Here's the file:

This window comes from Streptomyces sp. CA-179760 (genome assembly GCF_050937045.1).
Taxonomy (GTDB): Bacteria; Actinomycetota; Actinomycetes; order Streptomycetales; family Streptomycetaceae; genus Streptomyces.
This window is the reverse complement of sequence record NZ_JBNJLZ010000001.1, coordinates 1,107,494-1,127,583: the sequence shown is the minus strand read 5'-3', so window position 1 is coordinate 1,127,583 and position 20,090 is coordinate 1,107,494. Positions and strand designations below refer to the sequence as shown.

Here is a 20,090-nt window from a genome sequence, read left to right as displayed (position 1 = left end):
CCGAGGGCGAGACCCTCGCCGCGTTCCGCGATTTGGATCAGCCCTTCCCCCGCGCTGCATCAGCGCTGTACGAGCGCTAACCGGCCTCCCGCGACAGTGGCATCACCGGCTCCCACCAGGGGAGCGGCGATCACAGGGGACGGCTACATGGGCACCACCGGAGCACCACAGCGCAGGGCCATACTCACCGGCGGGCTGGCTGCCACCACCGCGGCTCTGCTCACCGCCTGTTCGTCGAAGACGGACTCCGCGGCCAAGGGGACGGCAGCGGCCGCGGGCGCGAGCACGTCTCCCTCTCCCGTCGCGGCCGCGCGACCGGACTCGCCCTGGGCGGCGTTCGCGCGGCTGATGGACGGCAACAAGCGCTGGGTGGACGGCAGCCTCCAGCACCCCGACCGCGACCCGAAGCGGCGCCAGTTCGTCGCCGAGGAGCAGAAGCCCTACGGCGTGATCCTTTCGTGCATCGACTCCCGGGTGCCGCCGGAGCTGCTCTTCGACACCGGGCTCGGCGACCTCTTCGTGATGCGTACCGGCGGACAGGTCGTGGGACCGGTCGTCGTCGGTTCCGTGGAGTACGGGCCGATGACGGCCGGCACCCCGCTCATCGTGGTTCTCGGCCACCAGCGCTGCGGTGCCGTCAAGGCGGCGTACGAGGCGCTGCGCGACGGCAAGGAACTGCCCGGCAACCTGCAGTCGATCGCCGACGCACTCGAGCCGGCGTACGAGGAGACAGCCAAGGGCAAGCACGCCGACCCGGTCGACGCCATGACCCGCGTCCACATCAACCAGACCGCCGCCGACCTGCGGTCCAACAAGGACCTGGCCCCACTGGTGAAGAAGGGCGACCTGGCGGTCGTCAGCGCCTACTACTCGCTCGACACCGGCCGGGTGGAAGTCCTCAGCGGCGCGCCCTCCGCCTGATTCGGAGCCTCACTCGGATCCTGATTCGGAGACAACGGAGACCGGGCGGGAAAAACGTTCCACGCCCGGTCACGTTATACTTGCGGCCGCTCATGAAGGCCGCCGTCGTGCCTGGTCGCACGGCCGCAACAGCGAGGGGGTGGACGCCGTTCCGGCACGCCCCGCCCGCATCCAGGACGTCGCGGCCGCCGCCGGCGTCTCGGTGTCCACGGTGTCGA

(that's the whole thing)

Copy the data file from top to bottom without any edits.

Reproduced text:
This window comes from Streptomyces sp. CA-179760 (genome assembly GCF_050937045.1).
Taxonomy (GTDB): Bacteria; Actinomycetota; Actinomycetes; order Streptomycetales; family Streptomycetaceae; genus Streptomyces.
This window is the reverse complement of sequence record NZ_JBNJLZ010000001.1, coordinates 1,107,494-1,127,583: the sequence shown is the minus strand read 5'-3', so window position 1 is coordinate 1,127,583 and position 20,090 is coordinate 1,107,494. Positions and strand designations below refer to the sequence as shown.

Here is a 20,090-nt window from a genome sequence, read left to right as displayed (position 1 = left end):
CCGAGGGCGAGACCCTCGCCGCGTTCCGCGATTTGGATCAGCCCTTCCCCCGCGCTGCATCAGCGCTGTACGAGCGCTAACCGGCCTCCCGCGACAGTGGCATCACCGGCTCCCACCAGGGGAGCGGCGATCACAGGGGACGGCTACATGGGCACCACCGGAGCACCACAGCGCAGGGCCATACTCACCGGCGGGCTGGCTGCCACCACCGCGGCTCTGCTCACCGCCTGTTCGTCGAAGACGGACTCCGCGGCCAAGGGGACGGCAGCGGCCGCGGGCGCGAGCACGTCTCCCTCTCCCGTCGCGGCCGCGCGACCGGACTCGCCCTGGGCGGCGTTCGCGCGGCTGATGGACGGCAACAAGCGCTGGGTGGACGGCAGCCTCCAGCACCCCGACCGCGACCCGAAGCGGCGCCAGTTCGTCGCCGAGGAGCAGAAGCCCTACGGCGTGATCCTTTCGTGCATCGACTCCCGGGTGCCGCCGGAGCTGCTCTTCGACACCGGGCTCGGCGACCTCTTCGTGATGCGTACCGGCGGACAGGTCGTGGGACCGGTCGTCGTCGGTTCCGTGGAGTACGGGCCGATGACGGCCGGCACCCCGCTCATCGTGGTTCTCGGCCACCAGCGCTGCGGTGCCGTCAAGGCGGCGTACGAGGCGCTGCGCGACGGCAAGGAACTGCCCGGCAACCTGCAGTCGATCGCCGACGCACTCGAGCCGGCGTACGAGGAGACAGCCAAGGGCAAGCACGCCGACCCGGTCGACGCCATGACCCGCGTCCACATCAACCAGACCGCCGCCGACCTGCGGTCCAACAAGGACCTGGCCCCACTGGTGAAGAAGGGCGACCTGGCGGTCGTCAGCGCCTACTACTCGCTCGACACCGGCCGGGTGGAAGTCCTCAGCGGCGCGCCCTCCGCCTGATTCGGAGCCTCACTCGGATCCTGATTCGGAGACAACGGAGACCGGGCGGGAAAAACGTTCCACGCCCGGTCACGTTATACTTGCGGCCGCTCATGAAGGCCGCCGTCGTGCCTGGTCGCACGGCCGCAACAGCGAGGGGGTGGACGCCGTTCCGGCACGCCCCGCCCGCATCCAGGACGTCGCGGCCGCCGCCGGCGTCTCGGTGTCCACGGTGTCGA